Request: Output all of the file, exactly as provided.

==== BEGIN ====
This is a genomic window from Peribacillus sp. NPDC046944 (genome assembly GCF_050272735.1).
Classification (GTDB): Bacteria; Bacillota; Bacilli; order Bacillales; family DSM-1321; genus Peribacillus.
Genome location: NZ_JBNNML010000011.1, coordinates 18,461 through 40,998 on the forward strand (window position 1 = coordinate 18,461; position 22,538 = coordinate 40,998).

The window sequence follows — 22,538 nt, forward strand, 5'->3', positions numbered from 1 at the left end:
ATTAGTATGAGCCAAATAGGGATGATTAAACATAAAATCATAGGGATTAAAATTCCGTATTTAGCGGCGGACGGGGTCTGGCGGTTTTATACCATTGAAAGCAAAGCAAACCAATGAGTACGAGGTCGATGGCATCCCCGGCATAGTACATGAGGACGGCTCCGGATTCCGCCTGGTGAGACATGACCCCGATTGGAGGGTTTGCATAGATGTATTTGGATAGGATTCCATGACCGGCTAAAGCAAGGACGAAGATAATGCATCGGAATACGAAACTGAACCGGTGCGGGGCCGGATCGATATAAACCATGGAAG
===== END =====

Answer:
This is a genomic window from Peribacillus sp. NPDC046944 (genome assembly GCF_050272735.1).
Classification (GTDB): Bacteria; Bacillota; Bacilli; order Bacillales; family DSM-1321; genus Peribacillus.
Genome location: NZ_JBNNML010000011.1, coordinates 18,461 through 40,998 on the forward strand (window position 1 = coordinate 18,461; position 22,538 = coordinate 40,998).

The window sequence follows — 22,538 nt, forward strand, 5'->3', positions numbered from 1 at the left end:
ATTAGTATGAGCCAAATAGGGATGATTAAACATAAAATCATAGGGATTAAAATTCCGTATTTAGCGGCGGACGGGGTCTGGCGGTTTTATACCATTGAAAGCAAAGCAAACCAATGAGTACGAGGTCGATGGCATCCCCGGCATAGTACATGAGGACGGCTCCGGATTCCGCCTGGTGAGACATGACCCCGATTGGAGGGTTTGCATAGATGTATTTGGATAGGATTCCATGACCGGCTAAAGCAAGGACGAAGATAATGCATCGGAATACGAAACTGAACCGGTGCGGGGCCGGATCGATATAAACCATGGAAG